Tennis has been a priority for Chris Hoeland for almost as long as he can remember. After first picking up a racquet at about age seven, he started competing in tournaments a few years later. At Princeton High, he won four Mercer County titles and had a high school record of 100-9. Then it was on to Washington University in St. Louis, where he started on the tennis team all four years, winning the team national championship in 2008, and earning all-American honors three times before graduating in 2009.
Now 27, Mr. Hoeland spent three years as assistant coach of men’s tennis at Princeton University before taking on a fresh challenge last month. He is the new Program/Player Development Manager of the National Junior Tennis and Learning (NJTL) of Trenton, working with inner city children to improve their lives based on the ideals of the late tennis star Arthur Ashe.
NJTLT is part of a network of 620 chapters with 350,000 participants across the country. The Trenton program counts some 2,500 children involved throughout the year, with 600 enrolled during the summer and 500 to 600 during the school terms.
“I love kids,” Mr. Hoeland said this week. “I’d always been interested in teaching at some point. Working at Princeton University, one of the finest academic institutions in the world, clearly played a part in my role as a coach. Education and sports have always been a very big part of my life. I thought that in this role, I’d have a good chance to impact kids’ lives in Trenton, for the better. And what better way to give back than to help kids out by doing something I love?”
In his new role, Mr. Hoeland spends more time in the office than on the program’s recently refurbished tennis courts in Trenton’s Cadwalader Park. “I’m kind of getting things organized at the moment, but hopefully I’ll get to be on the court some more at some point,” he said. “I’m the main link between the tennis staff and the administrative office, and I’m still getting to know everyone.”
Mr. Hoeland was among those accompanying children from the Trenton program to the 18th Annual Arthur Ashe Kids’ Day at the start of the U.S. Open in Flushing Meadows two weeks ago. Participating were first lady Michelle Obama, star players Roger Federer, Novak Djokovic, Sloane Stephens, and Serena Williams, and veterans Mary Jo Fernandez and John McEnroe. “It was awesome,” he said. “The kids got to be where it happens. They loved it.”
Mr. Hoeland lives in Princeton and is a product of its school system. He attended the Riverside Elementary School and John Witherspoon Middle School before moving on to Princeton High. He played tennis at Princeton Racquet Club and Hopewell Valley Tennis Center, “all the clubs,” he said, in his youth.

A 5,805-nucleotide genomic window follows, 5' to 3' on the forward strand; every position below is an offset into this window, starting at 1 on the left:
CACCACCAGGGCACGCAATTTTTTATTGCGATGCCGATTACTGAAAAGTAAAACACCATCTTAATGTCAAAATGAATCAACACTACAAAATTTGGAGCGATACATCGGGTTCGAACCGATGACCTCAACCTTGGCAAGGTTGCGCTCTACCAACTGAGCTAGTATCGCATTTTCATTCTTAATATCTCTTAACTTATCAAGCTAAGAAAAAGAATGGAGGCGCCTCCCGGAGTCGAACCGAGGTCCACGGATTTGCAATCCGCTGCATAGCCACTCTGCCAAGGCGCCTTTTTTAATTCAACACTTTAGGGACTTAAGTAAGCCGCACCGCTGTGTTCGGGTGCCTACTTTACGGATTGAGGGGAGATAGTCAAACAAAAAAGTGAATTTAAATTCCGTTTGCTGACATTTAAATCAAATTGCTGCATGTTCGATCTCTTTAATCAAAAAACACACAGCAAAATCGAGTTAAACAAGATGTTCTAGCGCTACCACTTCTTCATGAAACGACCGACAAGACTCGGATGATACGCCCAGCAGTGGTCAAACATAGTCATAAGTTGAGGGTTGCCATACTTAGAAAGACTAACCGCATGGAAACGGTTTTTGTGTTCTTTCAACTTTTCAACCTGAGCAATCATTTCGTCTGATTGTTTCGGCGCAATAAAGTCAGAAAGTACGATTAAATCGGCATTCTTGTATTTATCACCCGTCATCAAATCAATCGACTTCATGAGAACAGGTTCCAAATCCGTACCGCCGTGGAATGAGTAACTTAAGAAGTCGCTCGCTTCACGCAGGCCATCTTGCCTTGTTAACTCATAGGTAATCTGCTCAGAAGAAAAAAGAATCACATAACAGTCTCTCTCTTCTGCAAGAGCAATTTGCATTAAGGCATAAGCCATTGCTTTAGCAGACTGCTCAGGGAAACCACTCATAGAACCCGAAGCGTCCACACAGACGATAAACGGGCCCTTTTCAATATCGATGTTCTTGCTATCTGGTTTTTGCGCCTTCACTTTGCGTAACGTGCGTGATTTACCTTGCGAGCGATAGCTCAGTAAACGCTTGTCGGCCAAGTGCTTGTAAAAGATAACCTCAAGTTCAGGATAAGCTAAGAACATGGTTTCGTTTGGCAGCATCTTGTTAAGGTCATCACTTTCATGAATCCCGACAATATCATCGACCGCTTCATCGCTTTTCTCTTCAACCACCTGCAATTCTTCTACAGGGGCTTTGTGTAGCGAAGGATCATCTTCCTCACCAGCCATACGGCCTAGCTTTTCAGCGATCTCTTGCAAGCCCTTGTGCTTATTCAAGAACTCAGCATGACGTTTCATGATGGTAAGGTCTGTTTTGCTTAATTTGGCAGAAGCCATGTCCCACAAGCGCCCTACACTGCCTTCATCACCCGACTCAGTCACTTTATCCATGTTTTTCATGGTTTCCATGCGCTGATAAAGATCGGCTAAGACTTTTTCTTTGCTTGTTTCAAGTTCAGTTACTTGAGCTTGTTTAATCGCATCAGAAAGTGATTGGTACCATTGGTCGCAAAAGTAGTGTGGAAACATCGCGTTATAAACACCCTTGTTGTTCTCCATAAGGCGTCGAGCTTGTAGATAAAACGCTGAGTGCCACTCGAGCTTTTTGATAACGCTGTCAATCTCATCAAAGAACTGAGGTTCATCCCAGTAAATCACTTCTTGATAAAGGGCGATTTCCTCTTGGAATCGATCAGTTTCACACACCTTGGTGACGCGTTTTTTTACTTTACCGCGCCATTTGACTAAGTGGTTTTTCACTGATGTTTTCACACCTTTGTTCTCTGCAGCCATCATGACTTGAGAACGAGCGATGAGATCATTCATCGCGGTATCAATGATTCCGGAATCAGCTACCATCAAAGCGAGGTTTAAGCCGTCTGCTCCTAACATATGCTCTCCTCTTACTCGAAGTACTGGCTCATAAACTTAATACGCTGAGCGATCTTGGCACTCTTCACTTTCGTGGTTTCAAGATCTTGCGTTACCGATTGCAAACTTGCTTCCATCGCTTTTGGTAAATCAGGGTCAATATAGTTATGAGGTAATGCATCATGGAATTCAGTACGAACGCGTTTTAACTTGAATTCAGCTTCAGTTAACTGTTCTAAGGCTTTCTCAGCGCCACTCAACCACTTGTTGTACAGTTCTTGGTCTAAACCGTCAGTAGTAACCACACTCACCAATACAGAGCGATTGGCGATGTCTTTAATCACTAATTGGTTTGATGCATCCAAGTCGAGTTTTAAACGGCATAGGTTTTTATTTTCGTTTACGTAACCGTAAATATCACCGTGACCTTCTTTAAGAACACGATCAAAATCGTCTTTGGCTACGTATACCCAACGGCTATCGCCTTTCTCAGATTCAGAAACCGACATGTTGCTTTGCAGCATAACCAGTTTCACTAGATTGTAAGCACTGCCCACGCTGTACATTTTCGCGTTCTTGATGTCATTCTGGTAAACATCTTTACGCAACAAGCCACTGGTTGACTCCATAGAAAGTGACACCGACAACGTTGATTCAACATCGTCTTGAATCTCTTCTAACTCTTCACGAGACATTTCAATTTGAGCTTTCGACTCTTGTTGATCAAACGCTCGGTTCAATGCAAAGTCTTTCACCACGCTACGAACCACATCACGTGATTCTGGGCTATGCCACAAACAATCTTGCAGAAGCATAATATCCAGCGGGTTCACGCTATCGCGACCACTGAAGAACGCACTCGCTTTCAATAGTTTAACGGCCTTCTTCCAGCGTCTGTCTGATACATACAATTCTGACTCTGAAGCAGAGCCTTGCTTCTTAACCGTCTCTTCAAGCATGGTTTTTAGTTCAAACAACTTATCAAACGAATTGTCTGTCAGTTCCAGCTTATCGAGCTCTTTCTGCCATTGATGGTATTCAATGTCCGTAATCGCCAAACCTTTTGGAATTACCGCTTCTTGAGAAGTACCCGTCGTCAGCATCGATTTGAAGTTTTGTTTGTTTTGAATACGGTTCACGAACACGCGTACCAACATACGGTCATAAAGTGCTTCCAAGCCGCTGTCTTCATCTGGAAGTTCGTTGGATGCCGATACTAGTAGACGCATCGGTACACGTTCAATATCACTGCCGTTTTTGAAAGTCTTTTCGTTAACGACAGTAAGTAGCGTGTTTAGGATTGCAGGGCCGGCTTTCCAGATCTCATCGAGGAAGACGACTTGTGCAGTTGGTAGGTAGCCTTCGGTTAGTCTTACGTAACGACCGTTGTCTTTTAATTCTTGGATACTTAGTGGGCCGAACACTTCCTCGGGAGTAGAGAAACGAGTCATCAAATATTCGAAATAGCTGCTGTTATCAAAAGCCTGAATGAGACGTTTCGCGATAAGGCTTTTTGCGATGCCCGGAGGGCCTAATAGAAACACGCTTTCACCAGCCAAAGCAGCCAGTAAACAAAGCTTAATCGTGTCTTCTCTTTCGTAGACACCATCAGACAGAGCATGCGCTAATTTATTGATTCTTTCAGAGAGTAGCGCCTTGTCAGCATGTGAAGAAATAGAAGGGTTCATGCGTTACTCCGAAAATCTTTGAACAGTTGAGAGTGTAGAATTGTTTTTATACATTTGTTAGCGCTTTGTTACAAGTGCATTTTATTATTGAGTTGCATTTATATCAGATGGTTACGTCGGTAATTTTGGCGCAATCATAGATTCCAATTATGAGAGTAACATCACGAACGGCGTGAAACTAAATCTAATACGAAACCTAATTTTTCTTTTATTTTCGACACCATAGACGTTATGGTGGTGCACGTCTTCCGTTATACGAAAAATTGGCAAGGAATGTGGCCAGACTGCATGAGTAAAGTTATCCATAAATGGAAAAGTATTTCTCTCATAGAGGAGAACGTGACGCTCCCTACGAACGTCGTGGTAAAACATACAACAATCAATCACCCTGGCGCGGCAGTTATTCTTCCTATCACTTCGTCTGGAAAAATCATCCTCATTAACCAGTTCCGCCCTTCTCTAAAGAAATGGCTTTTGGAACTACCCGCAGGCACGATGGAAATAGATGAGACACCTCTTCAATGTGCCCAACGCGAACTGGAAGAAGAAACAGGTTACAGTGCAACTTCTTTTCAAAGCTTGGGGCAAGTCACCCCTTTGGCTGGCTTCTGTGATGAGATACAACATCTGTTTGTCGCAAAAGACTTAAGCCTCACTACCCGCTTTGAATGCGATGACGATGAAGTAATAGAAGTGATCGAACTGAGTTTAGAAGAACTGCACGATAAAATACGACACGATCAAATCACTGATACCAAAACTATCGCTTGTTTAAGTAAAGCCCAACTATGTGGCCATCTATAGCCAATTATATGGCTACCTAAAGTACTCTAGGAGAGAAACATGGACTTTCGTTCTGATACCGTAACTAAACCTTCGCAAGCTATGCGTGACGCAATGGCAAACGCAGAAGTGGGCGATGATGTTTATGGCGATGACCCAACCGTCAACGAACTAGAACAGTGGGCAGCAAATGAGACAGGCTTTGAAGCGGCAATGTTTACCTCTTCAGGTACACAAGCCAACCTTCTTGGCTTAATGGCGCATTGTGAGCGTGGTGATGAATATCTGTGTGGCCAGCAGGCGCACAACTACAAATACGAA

At Washington University, tennis continued to dominate his time. “It was easily the most enjoyable part of my college experience,” he said. “We won the nationals in 2008, so we obviously had a pretty good team. That was one of the reasons I got into coaching. I know my coach was a big part of what made it so special for me. That’s why I got back into college tennis after I graduated.”
Washington University is a Division Three program, and Princeton University is Division One. But the difference between the two was not Mr. Hoeland’s biggest challenge after he arrived at Princeton. “Learning how to coach and be an authority figure to kids less than a year younger than me was a big part of the transition,” he recalled. “But you pick it up quickly. You learn where to draw the line. It was an interesting balance for me.”
The youngsters in the Trenton program pose different challenges. The NJTLT provides 18 to 22 weeks of after-school tennis instruction in school gyms and community centers using the United States Tennis Association’s QuickStart format, with short courts and sponge balls, in partnership with the Trenton Public Schools, the City of Trenton, and other after-school providers. They compete in a tournament at the end at the city’s Sun Bank Arena.
“The program is awesome. We get the chance to change the lives of low income and at risk youth. Education is a big component,” he said. “They’re learning about things like geometry, through tennis. It’s the best way to learn, when you enjoy it and have a concrete connection.”
Mr. Hoeland will be checking in on the U.S. Open during the next two weeks. “I love playing, and I do watch, but I don’t follow as much as I should,” he said. “But I love [Roger] Federer, and we’ll have to see how that goes.”
In his new position, Mr. Hoeland hopes to inspire kids to love the sport of tennis as much as he has since early childhood. “It’s a sport you can play for the rest of your life,” he said. “And you can learn life lessons and a lot about yourself through sports. NO matter what you do through sports, you’re going to learn. And in a place like NJTL, where everyone is really supportive and has a common goal, you can really go far.”